I didn’t know that St. Clare of Assisi was the patron saint of television, but there you go. In Millions, British director Danny Boyle’s playful adaptation of the Frank Cottrell Boyce novel for young readers, Clare herself explains to seven-year-old Damian Cunningham (Alex Etel) how she got the gig: It all started one Christmas when she was too sick to go to Mass, but a visionary miracle enabled her to see and hear Mass at a church some miles distant anyway.
“It keeps me busy,” the saint adds confidentially, with a puff on her cigarette. (“Are you allowed to smoke then?” Damian asks. Claire’s answer: “You can do what you like up there, son. It’s down here you have to make the effort.”)
Actually, Damian probably knew that whole business about Claire’s vision of Mass. He knows the lives of the saints like other boys at his new school know stats on their favorite footballers. While other boys in class, responding to a teacher’s question about people they admire, chatter about Sir Alex Fergusen and Wayne Rooney, Damian makes an indelible first-day impression by citing the legendary tale of the mayhem caused by flying fragments of a giant spiked wheel meant as the instrument of execution for St. Catherine of Alexandra (fourth century) when it exploded at the saint’s touch, killing and blinding bystanders.
I didn’t know that story either. My 10-year-old daughter Sarah did, though (in fact, she says Damian got it a bit wrong). She knew the stories of all the saints in Millions. Because I have a graduate degree in religious studies, people often come to me with religious questions, but when it comes to the lives of the saints, in our household Sarah is the uncontested authority. She knows the last words of Perpetua and Felicity, and every snappy retort of Bernadette of Lourdes to everyone who challenged her. She and Damian would have a lot to talk about.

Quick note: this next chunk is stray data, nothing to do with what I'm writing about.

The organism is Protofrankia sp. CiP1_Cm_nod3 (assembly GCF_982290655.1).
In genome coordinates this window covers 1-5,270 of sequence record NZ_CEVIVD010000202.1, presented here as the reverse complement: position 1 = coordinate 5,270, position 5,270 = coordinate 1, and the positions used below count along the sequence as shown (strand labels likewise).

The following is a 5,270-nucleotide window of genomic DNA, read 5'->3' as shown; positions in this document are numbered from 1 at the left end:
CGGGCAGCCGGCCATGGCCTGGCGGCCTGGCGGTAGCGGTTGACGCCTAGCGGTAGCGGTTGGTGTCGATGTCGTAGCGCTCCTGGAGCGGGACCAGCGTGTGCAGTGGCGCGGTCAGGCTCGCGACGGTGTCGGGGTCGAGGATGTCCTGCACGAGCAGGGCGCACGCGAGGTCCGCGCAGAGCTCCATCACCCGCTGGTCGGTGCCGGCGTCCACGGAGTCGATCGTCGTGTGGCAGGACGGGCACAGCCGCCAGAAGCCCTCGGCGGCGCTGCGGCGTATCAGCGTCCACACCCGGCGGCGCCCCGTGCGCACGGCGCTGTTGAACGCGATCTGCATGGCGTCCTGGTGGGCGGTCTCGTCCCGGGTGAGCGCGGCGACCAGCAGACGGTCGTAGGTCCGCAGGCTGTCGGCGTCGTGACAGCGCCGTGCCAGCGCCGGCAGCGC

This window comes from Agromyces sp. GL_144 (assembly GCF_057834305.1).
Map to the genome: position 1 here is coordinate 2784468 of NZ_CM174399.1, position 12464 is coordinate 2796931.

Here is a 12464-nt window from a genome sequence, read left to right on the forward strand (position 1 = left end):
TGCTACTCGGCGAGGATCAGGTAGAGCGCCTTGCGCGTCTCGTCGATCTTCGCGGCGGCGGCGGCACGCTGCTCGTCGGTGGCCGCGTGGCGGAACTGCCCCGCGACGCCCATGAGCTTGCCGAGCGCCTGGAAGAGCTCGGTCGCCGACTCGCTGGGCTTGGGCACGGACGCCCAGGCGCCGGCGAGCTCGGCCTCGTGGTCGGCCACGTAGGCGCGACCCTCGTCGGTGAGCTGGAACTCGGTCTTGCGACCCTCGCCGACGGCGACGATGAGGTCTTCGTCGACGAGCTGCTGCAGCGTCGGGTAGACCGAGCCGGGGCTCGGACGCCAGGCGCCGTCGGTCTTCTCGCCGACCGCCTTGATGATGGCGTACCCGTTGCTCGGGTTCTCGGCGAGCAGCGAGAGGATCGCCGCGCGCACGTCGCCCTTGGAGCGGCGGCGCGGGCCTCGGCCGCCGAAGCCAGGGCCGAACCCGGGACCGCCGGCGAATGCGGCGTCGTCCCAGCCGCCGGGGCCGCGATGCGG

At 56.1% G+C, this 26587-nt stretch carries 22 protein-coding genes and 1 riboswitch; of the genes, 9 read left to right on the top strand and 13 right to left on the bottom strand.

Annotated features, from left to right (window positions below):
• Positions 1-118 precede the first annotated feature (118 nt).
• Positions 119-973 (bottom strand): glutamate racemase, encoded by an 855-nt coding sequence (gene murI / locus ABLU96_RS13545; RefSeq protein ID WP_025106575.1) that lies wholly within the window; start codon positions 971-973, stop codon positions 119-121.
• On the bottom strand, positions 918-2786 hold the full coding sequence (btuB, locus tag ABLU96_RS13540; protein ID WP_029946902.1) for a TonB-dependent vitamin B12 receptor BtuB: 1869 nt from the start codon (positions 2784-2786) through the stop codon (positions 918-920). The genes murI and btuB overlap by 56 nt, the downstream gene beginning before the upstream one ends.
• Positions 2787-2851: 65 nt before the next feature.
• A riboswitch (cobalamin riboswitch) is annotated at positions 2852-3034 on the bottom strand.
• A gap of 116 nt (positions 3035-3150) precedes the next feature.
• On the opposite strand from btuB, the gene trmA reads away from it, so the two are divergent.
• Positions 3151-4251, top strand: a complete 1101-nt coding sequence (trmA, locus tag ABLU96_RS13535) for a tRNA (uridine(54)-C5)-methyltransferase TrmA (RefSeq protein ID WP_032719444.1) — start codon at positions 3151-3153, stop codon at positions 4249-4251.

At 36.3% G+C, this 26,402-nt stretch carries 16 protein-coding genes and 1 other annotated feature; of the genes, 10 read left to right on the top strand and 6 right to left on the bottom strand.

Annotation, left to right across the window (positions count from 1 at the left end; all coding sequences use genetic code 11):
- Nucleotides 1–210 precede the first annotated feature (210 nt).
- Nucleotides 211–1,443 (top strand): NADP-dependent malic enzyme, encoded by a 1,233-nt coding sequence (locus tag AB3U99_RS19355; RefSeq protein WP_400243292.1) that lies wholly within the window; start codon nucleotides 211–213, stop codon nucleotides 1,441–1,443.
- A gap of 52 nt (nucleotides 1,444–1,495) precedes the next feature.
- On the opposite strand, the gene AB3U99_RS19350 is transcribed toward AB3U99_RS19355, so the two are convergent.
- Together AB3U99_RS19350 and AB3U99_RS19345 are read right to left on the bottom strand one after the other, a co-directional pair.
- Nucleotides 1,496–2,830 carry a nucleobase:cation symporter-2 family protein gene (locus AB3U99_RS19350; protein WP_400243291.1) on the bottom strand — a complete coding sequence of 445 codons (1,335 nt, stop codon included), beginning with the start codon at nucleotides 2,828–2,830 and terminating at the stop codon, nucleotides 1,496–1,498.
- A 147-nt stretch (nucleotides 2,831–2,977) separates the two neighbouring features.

Damian’s favorite resource for the saints is a website called
totallysaints.com. There actually is a site at that url, but it turns
out to be only a barely disguised promotional site for Boyce’s novel,
with scant information on the dozen or so saints that appear in the
book and nothing more. In real life, Damian would do better at
Given his expertise on the subject, Damian naturally recognizes the saints when they appear to him: St. Charles Lwanga and companions, St. Francis, even St. Peter, among others. Unfortunately, none of these haloed visitors is ever the one visitor Damian would most like to see; nor, when he asks them, have they heard of a St. Maureen — a very new saint, she would be. Damian’s mother died not long ago, leaving Damian’s father (James Nesbitt) to care for Damian and his older brother Anthony (Lewis McGibbon).
One day a man appears whom Damian doesn’t recognize, and who seems not to have a halo. Realizing that the stranger is no saint, Damian’s next thought (since he hopes to be a saint himself) is that perhaps the man is poor and Damian can give him money.
Damian, as it happens, has a lot of money to give to the poor. Hundreds of thousands of pounds sterling. It all dropped out of the sky one fine day on Damian’s cardboard-box hideout — not far from where Damian first sees the mysterious stranger poking around.
And that, in a backwards sort of way, is the setup for Millions, faithfully adapted by veteran screenwriter Boyce from his own first novel. Damian and Anthony moving with their widowed father into a new suburban development near Liverpool, but Damian really lives in a world of his own, a world of mortifications and martyrdoms, of visions and virgins (though what exactly a virgin is he’s not entirely sure).
Damian is sufficiently aware to realize that most people don’t go around seeing and talking to saints; so when a duffel bag stuffed with money literally falls out of the sky on top of him, he has to make sure his brother Anthony can really see it before he’s entirely sure it’s quite real.